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Increase I2C clock stretching value? #3977

icucode opened this issue Dec 15, 2017 · 2 comments

Increase I2C clock stretching value? #3977

icucode opened this issue Dec 15, 2017 · 2 comments


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@icucode icucode commented Dec 15, 2017

Basic Infos


Hardware: ?ESP-12?
Core Version: ?2.1.0-rc2?


Slow sensors doesn't work with default clock stretching value. Users or library authors have to adjust by calling e.g. Wire.setClockStretchLimit( 500L ); on ESP8266 for it to work. Can the default clock stretching (230 uS) be increased to make the code more user friendly?

Settings in IDE

Module: ?Generic ESP8266 Module?
Flash Size: ?4MB/1MB?
CPU Frequency: ?80Mhz?
Flash Mode: ?qio?
Flash Frequency: ?40Mhz?
Upload Using: ?OTA / SERIAL?
Reset Method: ?ck / nodemcu?


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@devyte devyte commented Dec 16, 2017

@icucode Only some devices require clockstretching, and of those only the really slow ones would make use of this. The whole purpose of Wire.setClockStretchLimit() is for the user to call it with the value required by the specs of the device being used.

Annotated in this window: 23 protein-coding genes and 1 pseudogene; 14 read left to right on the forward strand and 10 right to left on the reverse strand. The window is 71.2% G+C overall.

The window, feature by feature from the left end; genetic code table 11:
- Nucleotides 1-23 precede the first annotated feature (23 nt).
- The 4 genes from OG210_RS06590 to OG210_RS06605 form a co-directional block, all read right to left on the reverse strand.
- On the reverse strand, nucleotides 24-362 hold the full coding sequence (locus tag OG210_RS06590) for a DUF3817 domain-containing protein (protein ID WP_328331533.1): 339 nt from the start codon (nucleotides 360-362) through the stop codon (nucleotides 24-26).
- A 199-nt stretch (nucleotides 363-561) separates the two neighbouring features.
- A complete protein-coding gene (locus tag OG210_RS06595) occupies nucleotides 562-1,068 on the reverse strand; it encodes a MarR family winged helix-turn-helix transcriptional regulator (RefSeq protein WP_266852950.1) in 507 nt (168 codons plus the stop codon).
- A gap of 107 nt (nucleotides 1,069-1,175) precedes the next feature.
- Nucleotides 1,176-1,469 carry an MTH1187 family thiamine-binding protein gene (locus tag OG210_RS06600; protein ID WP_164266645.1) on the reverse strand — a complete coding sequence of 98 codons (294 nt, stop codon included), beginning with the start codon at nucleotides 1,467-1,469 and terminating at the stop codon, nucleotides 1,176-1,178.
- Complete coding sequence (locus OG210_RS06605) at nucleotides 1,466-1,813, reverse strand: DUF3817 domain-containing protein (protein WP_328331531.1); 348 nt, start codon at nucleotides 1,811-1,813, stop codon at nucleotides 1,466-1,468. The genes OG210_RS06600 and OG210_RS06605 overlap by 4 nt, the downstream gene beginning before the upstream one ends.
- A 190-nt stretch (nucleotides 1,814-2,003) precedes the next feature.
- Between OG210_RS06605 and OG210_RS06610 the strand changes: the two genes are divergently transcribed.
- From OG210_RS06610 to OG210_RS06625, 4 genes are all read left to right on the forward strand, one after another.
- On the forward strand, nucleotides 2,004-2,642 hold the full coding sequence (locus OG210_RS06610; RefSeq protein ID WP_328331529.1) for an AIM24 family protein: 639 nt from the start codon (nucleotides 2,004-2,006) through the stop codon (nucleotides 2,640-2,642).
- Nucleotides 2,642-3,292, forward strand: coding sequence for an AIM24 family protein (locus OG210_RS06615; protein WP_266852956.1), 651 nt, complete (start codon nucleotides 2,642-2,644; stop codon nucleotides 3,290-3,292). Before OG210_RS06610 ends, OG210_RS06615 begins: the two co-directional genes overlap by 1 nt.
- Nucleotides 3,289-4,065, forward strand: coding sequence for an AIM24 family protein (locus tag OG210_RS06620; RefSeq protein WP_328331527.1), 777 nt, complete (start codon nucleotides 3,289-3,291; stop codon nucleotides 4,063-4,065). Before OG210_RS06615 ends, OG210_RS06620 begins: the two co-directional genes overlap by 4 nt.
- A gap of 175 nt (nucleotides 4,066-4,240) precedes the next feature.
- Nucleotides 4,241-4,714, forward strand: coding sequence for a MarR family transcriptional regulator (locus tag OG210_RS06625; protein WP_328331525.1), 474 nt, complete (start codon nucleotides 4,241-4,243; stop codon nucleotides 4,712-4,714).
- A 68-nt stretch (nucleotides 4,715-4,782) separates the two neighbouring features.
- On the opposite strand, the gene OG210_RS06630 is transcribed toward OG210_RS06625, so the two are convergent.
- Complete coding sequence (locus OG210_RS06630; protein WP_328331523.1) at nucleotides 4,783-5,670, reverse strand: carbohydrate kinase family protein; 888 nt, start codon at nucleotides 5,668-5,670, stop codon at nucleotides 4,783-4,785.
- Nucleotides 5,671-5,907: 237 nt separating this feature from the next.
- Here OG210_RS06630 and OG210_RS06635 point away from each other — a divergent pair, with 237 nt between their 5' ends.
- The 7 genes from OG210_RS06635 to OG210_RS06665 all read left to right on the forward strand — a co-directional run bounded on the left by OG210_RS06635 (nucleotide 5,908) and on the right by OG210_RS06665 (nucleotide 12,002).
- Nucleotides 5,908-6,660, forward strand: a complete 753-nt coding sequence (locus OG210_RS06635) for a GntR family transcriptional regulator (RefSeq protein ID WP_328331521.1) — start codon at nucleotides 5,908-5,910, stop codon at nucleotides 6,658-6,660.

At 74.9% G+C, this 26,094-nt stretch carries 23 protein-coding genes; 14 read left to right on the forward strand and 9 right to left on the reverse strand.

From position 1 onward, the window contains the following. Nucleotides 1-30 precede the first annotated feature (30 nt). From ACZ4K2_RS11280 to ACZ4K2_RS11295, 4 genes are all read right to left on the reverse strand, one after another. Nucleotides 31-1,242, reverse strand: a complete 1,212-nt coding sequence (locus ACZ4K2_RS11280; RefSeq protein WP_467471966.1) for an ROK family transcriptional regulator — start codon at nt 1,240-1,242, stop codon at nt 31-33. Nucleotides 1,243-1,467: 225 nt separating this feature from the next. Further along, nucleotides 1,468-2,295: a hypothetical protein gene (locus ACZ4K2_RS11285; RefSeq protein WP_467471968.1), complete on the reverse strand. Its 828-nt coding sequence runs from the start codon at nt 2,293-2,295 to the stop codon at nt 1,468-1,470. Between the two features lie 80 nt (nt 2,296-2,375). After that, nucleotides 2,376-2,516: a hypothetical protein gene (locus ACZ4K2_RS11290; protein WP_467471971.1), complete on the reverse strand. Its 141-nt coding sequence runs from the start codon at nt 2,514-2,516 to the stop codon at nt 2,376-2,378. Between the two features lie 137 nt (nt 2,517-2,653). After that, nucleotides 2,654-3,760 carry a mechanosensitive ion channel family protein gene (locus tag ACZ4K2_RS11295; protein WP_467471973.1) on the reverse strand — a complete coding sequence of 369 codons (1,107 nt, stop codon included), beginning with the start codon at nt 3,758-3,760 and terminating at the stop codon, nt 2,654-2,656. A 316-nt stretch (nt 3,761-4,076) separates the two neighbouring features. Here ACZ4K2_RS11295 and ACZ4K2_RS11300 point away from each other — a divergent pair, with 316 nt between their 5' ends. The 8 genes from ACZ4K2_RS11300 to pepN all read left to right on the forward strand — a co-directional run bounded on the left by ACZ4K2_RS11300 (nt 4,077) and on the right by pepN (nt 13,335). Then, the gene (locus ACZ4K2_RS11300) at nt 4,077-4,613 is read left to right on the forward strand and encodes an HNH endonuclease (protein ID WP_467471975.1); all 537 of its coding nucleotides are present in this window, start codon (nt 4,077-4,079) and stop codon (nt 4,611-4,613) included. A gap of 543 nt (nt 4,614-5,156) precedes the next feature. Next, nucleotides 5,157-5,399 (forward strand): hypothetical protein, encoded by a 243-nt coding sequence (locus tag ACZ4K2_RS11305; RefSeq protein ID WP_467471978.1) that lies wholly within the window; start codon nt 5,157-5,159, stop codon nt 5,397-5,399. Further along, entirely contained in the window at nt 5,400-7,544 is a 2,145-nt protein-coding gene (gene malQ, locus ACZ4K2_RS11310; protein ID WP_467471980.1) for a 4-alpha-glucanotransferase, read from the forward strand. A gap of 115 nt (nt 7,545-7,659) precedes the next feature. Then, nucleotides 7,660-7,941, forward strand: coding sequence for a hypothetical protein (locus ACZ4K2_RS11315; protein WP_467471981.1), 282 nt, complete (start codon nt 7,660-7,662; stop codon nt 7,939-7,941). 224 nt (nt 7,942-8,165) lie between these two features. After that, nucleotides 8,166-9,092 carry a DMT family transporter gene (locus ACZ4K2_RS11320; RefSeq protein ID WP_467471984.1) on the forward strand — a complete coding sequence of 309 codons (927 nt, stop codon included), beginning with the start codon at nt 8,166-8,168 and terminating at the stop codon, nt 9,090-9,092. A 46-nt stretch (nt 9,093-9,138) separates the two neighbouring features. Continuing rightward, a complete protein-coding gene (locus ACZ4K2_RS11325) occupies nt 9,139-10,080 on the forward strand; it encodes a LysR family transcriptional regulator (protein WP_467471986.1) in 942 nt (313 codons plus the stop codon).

In other words, if you have a slow sensor, you are supposed to call this. Doing so makes the handling of the device slowness explicit.
Closing as won't fix. If a reason better than skipping a simple 1-line function call is presented, I'll reopen.

@devyte devyte closed this Dec 16, 2017

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@icucode icucode commented Dec 16, 2017

I understand that the explicit part can be good to have to protect the I2C bus from slow devices. But the I2C specification doesn't explicitly have a timeout for clock stretching:

"4.2.2 ... I2C can be a ‘DC’ bus, meaning that a slave device stretches the master clock when
performing some routine while the master is accessing it. This notifies the master that the
slave is busy but does not want to lose the communication. The slave device will allow
continuation after its task is complete. There is no limit in the I2C-bus protocol as to how
long this delay can be."


I may also have been unlucky with my I2C device since it does not explicitly tell in the datasheet how slow it is. Instead I have had to rely on time consuming trial and error to locate the problem since I don't own an oscilloscope.

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